Get Today in Opinion in your inbox: These are serious questions. To vote, prerequisite lectures in economic, legal, and philosophical knowledge are not needed. A vote can only be of value if it produces some tangible benefit.
There is no valid reason to argue that someone cannot be a good citizen unless he or she votes. True, most rights have inherent obligations. Every one of those rights also entails a corresponding right: Moral issues are far more crucial than economic factors.
Compulsory voting can be seen as infringing a basic freedom of the citizen. It certainly is a value to the person who wants to vote, but from the point of view of the country, although the extra vote may direct the result one way or the other, the vote in itself, is meaningless.
In certain instances you might even have an obligation not to vote. Veterans fought and troops now are fighting to keep Americans free, not to keep them tied down with endless obligations.
The Decline and Fall of the Roman Empire. Even though history has proven that democratic governments provide the people with more benefits than autocratic ones, this is still beside the point, as it is not good government that justifies democracy anyway.
Just as freedom of religion encompasses the freedom to practice no religion, your freedom to vote for the candidate of your choice includes the freedom to vote for no candidate at all.
It is one of those issues, I respectfully suggest, upon which good people may disagree without dissension. But if the vote is not qualified, how can there be a quality in the vote?
But veterans fought for much more than just the right to vote. The judge cautions them to not allow personal feelings to influence their decision, but only to come to what they believe is the right and just result by deliberating over everything they have learned in court, no matter how long it takes.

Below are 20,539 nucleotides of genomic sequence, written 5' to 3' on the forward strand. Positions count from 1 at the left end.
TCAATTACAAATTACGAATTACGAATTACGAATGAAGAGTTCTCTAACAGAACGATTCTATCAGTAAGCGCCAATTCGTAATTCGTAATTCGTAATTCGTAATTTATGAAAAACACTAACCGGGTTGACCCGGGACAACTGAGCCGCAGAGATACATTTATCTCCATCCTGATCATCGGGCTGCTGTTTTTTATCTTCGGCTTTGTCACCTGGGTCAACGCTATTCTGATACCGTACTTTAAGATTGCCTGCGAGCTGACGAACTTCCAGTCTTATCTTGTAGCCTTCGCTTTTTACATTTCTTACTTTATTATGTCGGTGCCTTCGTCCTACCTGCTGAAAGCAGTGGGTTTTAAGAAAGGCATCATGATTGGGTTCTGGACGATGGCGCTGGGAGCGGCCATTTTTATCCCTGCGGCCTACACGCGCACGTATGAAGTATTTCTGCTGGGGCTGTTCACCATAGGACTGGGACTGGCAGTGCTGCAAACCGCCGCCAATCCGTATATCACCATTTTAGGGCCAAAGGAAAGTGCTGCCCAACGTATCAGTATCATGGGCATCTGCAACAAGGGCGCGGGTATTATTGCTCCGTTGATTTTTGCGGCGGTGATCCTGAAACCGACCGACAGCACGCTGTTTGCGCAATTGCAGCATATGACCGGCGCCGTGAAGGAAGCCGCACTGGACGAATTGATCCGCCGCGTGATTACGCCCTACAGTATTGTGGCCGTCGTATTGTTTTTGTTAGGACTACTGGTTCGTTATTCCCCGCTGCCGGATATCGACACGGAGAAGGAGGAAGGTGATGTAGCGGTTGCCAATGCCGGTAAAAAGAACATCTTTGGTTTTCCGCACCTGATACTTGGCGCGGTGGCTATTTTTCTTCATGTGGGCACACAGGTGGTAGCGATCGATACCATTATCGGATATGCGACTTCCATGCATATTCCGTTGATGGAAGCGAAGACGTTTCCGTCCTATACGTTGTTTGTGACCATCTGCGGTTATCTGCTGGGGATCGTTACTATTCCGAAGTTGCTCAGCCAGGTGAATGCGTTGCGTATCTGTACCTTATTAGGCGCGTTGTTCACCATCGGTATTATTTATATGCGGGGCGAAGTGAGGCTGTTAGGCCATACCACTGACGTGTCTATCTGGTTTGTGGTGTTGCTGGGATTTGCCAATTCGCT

These historical observations are not void of merit. Lipscomb wrote a book titled Civil Government. Rather democracy exists purely for the sake of giving the people what they want.
How can I, voting for what I myself want, be in any way performing a service for some else? Of course, the no-complaining argument might mean something different. Others argued similarly long before he lived.
But even then, exigent circumstances, one would think, would demand encouraging people who were not sure to abstain from having an influence.
By this logic, the Koch brothers have more right to complain than almost anybody—while a non-voting waitress who gets laid off because of a recent hike in the minimum wage has none. This is a serious question for many people as the election season approaches.
Does a right also imply an obligation? How in the name of common sense could a Christian ignore these vital issues in deference to less-important considerations? The fact that a woman has a right to an abortion [in societies where it is held to be a right] hardly means that she must exercise that right.
Comparing the value of a jury decision Voting cannot be compared with the deliberations of a jury.Helium: "A case against compulsory voting can be founded on the fact that voting is a right, but not strictly an obligation.
True, most rights have inherent obligations. True, most rights have inherent obligations. Voting should be an obligation not an option Living in America gives each person individual freedom.
The freedom is yours to express your own opinion and to vote. Whether or not we choose to exercise these rights is the decision that every American citizen makes. Are not rights and obligations almost opposites?
A right is something you are privileged to be granted; while an obligation is something you are required to do, generally because of a situation you have volitionally placed yourself in. In certain instances you might even have an obligation not to vote.
If you sincerely believe the system is rigged, as Bernie Sanders and Donald Trump claim, then maybe you should abstain—lest. In much the same way, you have the right to worship freely, the right to express your views, the right to run for public office — but no obligation to do any of them.
No voting should not be compulsory. It is an individual's choice whether they wish to vote or not vote in an election of any kind. Maybe they don't like the candidates .Download